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Home / Market / Stock-market-news /  Remittances: A note of caution

Time and again, there have been reports on transfers being made outside India that have run into issues with the tax and regulatory authorities. Indian foreign exchange regulations are quite strict and it is important to be aware of these regulations while making any transfers/remittances outside India.

The Reserve Bank of India (RBI), the apex bank in India and the regulator of foreign exchange dealings has laid down guidelines on remittance of funds outside India. There are separate guidelines for residents and non-residents.

Resident individuals are allowed to remit an aggregate sum of $250,000 per financial year (April to March) for any permissible current account or capital account transaction under the Liberalised Remittance Scheme (LRS) without any approval from RBI. This scheme is applicable only to resident individuals. A person is said to be resident in India if he/she has been in India for more than 182 days in the preceding financial year. However, following persons cannot be deemed to be resident in India even if they have been in India for more than 182 days in the preceding financial year:

a. Persons who have come to or stays in India otherwise than for taking up employment in India or to carry on any business in India or with an intention to stay in India for an uncertain period.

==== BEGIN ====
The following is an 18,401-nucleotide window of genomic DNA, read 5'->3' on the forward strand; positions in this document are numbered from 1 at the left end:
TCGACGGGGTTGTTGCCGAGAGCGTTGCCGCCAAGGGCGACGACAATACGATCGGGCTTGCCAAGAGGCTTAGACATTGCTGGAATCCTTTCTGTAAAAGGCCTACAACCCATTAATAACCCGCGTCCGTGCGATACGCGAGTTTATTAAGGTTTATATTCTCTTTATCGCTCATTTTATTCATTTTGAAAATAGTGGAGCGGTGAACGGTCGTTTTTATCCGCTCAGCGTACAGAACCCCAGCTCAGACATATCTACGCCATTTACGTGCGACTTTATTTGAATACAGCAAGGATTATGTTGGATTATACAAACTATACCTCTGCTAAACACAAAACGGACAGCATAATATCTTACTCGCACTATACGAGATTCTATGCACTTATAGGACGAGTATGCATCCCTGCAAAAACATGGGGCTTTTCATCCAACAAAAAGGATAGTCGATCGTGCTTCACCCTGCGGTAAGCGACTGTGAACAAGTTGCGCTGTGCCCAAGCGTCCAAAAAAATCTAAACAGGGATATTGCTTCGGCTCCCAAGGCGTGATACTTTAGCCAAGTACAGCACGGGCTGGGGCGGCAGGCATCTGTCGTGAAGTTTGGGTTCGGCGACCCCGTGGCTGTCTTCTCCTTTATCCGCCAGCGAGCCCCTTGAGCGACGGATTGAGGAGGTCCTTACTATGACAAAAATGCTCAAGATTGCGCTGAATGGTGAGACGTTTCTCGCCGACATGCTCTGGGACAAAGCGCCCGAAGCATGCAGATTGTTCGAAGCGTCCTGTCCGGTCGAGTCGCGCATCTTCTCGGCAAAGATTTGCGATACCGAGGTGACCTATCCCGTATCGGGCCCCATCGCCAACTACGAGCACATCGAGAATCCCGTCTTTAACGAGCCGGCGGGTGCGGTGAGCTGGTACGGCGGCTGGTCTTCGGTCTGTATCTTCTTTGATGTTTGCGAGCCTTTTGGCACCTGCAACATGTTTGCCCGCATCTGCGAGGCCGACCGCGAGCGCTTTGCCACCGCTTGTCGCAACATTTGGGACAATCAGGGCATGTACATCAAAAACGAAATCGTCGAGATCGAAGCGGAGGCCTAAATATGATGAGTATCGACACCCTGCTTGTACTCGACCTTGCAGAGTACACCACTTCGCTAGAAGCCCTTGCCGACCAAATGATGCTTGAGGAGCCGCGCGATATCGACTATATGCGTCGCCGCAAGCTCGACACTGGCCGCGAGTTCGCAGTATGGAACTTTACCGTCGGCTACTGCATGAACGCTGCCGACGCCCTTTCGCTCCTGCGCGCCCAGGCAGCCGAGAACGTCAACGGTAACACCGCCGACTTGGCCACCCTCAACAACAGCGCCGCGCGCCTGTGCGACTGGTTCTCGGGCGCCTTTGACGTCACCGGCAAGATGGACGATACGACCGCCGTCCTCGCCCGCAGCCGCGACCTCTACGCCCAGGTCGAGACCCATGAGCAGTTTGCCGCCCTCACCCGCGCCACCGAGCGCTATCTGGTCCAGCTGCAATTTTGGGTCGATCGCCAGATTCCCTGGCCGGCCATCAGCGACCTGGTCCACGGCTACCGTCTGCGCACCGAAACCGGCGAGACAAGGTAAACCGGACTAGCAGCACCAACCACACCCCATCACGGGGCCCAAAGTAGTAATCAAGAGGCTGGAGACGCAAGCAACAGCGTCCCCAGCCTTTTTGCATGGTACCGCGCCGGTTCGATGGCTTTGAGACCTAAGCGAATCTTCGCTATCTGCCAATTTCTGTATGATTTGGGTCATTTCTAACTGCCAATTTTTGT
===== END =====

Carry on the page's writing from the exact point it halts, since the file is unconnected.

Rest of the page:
b. Persons who have gone outside India for taking up employment or to carry out any business outside India or has an intention to stay outside India for an uncertain period.

Permissible transactions include travel outside India, donations, gifts, maintenance of close relatives abroad, business trips, studies outside India, medical treatment abroad, purchasing immovable property abroad, foreign investments, rupee loan to NRI/PIO close relatives (subject to certain conditions) etc.

Transactions prohibited include purchase of lottery tickets, purchase of foreign currency convertible bonds issued by Indian companies in the overseas secondary market, etc.

The limit is relaxed in certain cases, such as individual going outside India for medical treatment or for pursuing studies. For an amount exceeding the limit of $250,000, authorized dealer (authorized banks) can remit funds under general permission based on estimates from a doctor in India or hospital/doctor abroad. Similarly, in case of students, remittances beyond $250,000 requires an estimate from a foreign university/institution.

The bank remitting the funds under LRS needs to be satisfied on the genuineness of the transaction before remitting the funds.

Non-resident individuals are allowed to open four types of bank accounts in India, viz.

a)Non-resident (external) rupee account (NRE account) scheme;

b)Foreign currency (non-resident) account (banks) scheme;

c)Non-resident ordinary rupee account (NRO account) scheme; and

d)Special non-resident rupee account.

From our experience, generally the non-resident Indians (NRIs) open an NRE account or NRO account.

NRE account can be opened by citizens of India living abroad and by foreign citizens who are of Indian origin. The permissible credits in an NRE account are remittances from outside India, income from investments made in India, current income, etc. Funds from an NRE account are freely repatriable in nature.